Microsoft Taps Collaboration With Qualcomm Toward Global Internet Growth

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By Judith Aparri | February 25, 2014 4:22 PM EST

Microsoft Corp. has joined forces with chip manufacturer Qualcomm Inc. to develop less expensive smartphones to hit the markets like China and advance in the mobile software race.

The two firms are working on a component design that is low-cost so that handset manufacturers and developers can adapt into their own, according to Microsoft Windows Phone Vice President Joe Belfiore at the Mobile World Congress in Barcelona, Spain.

The companies design the basic component of a phone with the needed processors and wireless chips which the developers can start, as they design Windows phones for the emerging markets. While following Apple Inc. and Google Inc. in higher-end items, Microsoft is building a market share for its operating system from the ground. Less expensive smartphones mean more consumers have the chance to use the Internet, especially those in developing countries, which are fast-growing markets that also attract competitors such as Google, the maker of Android OS.

Advent Of Less-expensive Smartphones

Yves Maitre, Orange SA head of devices, said the MWC 2014 is where the story of "Internet-for-everyone" commences. Orange SA is a wireless carrier that expands its markets to Poland, Kenya and Egypt.

The mobile communications revolution occured over a decade ago with the birth of the handset. According to Maitre, the next milestone is the explosion of less expensive Internet-developed smartphones for the developing markets.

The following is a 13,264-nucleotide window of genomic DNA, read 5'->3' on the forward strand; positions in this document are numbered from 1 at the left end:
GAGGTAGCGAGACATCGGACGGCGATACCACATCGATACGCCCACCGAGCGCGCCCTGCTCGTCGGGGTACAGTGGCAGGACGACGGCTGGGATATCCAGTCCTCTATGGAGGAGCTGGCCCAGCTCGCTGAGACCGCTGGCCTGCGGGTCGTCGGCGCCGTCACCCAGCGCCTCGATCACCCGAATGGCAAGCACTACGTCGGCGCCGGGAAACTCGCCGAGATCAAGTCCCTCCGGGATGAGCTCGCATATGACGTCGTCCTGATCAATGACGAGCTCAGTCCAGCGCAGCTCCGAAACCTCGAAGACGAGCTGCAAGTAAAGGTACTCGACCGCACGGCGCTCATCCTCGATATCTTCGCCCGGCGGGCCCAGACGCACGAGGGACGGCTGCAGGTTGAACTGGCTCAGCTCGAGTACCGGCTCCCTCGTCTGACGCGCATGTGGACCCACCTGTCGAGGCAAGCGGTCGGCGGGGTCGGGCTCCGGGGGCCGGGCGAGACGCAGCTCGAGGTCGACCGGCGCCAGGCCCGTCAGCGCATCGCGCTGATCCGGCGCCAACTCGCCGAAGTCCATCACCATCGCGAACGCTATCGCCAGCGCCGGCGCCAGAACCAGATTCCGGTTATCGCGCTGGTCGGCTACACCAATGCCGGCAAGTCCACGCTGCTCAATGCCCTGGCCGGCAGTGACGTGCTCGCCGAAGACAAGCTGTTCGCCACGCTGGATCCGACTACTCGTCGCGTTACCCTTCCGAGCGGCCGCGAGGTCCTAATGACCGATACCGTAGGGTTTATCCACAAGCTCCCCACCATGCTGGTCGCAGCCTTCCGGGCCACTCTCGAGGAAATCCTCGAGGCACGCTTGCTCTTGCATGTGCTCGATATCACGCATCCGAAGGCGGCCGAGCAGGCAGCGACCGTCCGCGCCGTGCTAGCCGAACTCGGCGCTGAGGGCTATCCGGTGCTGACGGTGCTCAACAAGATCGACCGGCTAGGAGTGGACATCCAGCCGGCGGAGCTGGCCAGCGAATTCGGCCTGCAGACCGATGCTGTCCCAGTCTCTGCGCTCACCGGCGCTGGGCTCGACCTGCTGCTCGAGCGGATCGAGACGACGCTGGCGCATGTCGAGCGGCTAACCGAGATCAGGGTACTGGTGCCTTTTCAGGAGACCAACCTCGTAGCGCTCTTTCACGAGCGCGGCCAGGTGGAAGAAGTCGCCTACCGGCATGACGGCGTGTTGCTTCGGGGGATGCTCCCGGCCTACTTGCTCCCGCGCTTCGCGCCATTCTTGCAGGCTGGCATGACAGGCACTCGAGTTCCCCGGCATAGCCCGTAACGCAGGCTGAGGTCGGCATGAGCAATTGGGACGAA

Microsoft's plans to expand the reach of its mobile ecosystem as new CEO Satya Nadella takes over from Steve Ballmer. The company sets to complete the $7.2 billion takeover of the Nokia Oyi's handset business. Meanwhile, Nokia plans to announce its low-end smartphones running Android at MWC.

The efforts of Microsoft are aimed to increase the number of handset manufacturers to offer Windows phones. So far, it has not shaken yet the dominance of giant OSes iOS and Android which have 96 percent of the smartphone market. Only 3.3 percent ran Windows, out of the one billion smartphones shipped in 2013; and 89 percent were manufactured by Nokia, according to International Data Corporation (IDC).

This attempt is Microsoft's latest with the goal to spread Windows worldwide.  

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